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4 Reasons why you should write your own feature flag system

posted under category: General on January 3, 2023 by Nathan

A powerful feature flag system to charge your continuous deployment system is easily within your reach! It's literally the simplest system to build and add to your application.

I've been over why you would want your own feature flag system when I wrote about building my own. Make sure you know the benefits so you can keep the end goals in mind.

Since you're sold on the idea (as all devs really should be), I've compiled this list of reasons why you should build, not buy (or download), your feature flag system.

  1. It's so easy

A feature flag system is ridiculously simple to get started with. It starts with an "if" statement and moves up in complexity from there. Where does it stop? It depends completely on you, your dev team, and how many features you need to create.

  1. The devs are the experts

The developers who work on a system are the only ones that know how to modify the system correctly. A library doesn't know the best way. An external tool doesn't know how best to integrate. It's the developers that know, and the developers who will ultimately do the work.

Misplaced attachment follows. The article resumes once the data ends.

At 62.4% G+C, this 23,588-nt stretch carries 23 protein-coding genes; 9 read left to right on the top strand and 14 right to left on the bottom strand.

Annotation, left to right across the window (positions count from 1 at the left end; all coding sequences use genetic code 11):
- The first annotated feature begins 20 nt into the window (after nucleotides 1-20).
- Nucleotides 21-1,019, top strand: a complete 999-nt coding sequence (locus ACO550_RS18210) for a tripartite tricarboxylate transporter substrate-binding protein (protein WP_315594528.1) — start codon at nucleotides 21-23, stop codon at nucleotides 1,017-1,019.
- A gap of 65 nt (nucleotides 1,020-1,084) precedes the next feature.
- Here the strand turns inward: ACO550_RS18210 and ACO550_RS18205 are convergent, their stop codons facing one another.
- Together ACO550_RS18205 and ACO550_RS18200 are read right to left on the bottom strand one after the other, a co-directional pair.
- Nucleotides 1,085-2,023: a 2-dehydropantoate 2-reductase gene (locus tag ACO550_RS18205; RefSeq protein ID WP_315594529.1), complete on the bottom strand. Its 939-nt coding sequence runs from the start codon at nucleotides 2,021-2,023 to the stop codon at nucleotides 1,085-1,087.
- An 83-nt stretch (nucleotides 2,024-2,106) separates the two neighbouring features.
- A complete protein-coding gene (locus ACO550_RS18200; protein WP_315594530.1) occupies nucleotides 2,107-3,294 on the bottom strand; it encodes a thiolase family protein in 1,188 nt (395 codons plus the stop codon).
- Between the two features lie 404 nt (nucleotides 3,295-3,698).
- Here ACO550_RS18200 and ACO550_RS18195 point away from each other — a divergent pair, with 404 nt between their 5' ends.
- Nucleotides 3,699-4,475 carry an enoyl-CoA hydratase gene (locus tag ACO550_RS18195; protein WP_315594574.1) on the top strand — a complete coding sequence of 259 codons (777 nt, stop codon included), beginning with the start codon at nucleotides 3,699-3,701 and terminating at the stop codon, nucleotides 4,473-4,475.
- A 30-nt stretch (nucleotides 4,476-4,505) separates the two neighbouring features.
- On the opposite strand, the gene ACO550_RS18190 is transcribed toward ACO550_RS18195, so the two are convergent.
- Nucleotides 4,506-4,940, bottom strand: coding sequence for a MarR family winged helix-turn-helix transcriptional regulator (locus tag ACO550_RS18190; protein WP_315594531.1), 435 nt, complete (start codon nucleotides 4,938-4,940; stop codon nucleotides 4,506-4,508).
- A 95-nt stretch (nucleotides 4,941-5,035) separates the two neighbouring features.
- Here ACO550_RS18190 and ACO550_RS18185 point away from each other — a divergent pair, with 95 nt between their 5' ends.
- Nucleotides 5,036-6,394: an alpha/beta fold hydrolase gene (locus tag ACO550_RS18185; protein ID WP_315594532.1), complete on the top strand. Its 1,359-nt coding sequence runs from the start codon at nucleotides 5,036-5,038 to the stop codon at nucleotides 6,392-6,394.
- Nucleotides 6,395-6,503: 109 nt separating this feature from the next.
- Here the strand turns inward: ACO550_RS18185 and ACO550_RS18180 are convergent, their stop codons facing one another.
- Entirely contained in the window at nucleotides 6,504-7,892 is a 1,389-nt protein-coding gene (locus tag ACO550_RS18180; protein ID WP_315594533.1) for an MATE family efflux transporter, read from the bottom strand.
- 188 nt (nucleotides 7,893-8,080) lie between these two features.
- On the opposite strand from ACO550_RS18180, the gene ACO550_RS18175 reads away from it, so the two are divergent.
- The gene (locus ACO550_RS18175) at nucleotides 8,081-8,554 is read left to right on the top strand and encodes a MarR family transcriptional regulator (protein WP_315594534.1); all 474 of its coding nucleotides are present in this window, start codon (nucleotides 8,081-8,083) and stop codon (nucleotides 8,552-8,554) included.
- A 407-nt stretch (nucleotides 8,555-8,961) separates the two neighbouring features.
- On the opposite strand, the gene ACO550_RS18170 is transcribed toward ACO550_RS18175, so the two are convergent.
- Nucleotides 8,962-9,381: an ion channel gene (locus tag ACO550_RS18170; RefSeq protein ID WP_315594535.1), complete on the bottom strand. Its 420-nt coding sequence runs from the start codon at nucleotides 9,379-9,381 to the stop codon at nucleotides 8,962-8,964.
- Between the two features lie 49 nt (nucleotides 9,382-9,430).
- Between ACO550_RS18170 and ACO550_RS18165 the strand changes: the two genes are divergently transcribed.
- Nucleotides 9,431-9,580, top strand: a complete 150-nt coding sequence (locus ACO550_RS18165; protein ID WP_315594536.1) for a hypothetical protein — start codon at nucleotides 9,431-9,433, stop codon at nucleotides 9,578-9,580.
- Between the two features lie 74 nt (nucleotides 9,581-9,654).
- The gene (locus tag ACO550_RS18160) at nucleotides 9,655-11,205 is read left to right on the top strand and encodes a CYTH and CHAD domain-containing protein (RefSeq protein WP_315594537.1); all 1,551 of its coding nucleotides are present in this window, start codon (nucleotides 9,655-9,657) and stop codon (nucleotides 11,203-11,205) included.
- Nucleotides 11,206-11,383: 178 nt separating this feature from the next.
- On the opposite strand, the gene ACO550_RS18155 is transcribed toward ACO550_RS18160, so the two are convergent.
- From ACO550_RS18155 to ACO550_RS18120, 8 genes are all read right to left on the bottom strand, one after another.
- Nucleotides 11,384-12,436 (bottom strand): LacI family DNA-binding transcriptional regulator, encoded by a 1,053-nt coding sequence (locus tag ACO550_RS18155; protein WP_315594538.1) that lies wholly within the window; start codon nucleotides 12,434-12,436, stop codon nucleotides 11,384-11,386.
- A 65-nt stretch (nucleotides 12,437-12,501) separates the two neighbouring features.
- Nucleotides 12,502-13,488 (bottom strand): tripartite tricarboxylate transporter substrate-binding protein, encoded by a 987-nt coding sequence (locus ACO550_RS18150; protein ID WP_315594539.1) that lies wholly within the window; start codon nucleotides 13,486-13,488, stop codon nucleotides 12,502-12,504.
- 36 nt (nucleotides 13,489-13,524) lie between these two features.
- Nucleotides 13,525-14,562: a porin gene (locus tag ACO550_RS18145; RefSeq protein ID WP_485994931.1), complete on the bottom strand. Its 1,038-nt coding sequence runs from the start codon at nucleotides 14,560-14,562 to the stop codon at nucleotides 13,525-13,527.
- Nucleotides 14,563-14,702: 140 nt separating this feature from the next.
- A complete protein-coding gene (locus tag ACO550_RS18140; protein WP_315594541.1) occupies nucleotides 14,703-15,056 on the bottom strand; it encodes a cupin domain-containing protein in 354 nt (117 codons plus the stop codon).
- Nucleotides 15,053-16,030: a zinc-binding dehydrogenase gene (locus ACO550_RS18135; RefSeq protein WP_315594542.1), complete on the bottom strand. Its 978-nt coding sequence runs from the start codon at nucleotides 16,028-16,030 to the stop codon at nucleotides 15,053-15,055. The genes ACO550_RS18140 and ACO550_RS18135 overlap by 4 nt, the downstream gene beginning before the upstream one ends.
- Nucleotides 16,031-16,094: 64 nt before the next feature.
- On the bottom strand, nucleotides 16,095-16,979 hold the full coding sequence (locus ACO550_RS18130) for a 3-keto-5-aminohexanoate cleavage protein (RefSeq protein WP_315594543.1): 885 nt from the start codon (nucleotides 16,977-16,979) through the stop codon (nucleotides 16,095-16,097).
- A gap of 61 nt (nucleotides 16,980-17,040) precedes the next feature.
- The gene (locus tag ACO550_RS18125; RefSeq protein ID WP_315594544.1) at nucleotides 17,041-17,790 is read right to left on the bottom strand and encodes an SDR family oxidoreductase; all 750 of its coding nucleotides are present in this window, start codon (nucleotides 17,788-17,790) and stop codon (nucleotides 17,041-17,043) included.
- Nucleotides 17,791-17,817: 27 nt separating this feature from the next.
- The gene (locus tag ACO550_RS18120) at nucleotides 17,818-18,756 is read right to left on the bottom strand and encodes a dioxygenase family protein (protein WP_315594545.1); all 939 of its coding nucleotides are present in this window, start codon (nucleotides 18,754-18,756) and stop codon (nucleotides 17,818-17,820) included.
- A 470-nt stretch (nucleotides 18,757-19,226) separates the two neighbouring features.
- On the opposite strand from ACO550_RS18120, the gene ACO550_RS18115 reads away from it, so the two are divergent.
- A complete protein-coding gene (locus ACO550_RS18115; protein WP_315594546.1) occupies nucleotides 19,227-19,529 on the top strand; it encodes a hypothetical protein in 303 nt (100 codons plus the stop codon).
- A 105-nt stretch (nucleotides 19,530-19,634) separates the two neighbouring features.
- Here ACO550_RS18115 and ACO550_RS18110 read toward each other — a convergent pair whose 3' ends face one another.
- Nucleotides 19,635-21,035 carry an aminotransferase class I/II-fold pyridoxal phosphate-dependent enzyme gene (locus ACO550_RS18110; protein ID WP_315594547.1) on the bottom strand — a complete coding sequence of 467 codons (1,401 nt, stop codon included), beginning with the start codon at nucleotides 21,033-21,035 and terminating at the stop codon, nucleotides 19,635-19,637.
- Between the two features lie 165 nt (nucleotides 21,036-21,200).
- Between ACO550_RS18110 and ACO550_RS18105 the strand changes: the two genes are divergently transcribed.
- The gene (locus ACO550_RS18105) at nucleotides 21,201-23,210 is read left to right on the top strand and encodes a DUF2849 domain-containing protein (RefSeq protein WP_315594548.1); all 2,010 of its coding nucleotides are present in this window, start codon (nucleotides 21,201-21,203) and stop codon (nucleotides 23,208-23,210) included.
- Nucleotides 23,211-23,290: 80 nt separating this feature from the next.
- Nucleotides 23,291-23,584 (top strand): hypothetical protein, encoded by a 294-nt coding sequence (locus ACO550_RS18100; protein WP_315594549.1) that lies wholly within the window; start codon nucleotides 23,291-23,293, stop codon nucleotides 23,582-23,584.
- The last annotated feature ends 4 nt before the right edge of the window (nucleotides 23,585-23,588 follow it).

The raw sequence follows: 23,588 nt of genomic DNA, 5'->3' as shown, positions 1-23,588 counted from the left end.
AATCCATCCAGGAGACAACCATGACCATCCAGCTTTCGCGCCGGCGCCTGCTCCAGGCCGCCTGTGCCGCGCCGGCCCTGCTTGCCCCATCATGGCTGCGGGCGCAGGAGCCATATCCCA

1. Bring your own opinions

When you build your own software, you have your own opinions about how things should work. This is ordinary software development. If your manager or product owner asks you to design a feature flag system for your application, you would have a very specific way of designing it, way of building it, way of integrating it, way of naming it, and way of controlling it.

To state the inverse, you are also rejecting unnecessary outside opinions that you don't need.

  1. Build what you want

Your own feature flag system can be as small as you want it, with as little overhead as you care to create. It can be directly inline with your code, or it can stand to the side. You make the universe the way you see fit. Creating your own software gives you the freedom to do it any way you want.

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Nathan is a software developer at The Boeing Company in Charleston, SC. He is essentially a big programming nerd. Really, you could say that makes him a nerd among nerds. Aside from making software for the web, he plays with tech toys and likes to think about programming's big picture while speaking at conferences and generally impressing people with massive nerdiness and straight-faced sarcastic humor. Nathan got his programming start writing batch files in DOS. It should go without saying, but these thought and opinions have nothing to do with Boeing in any way.
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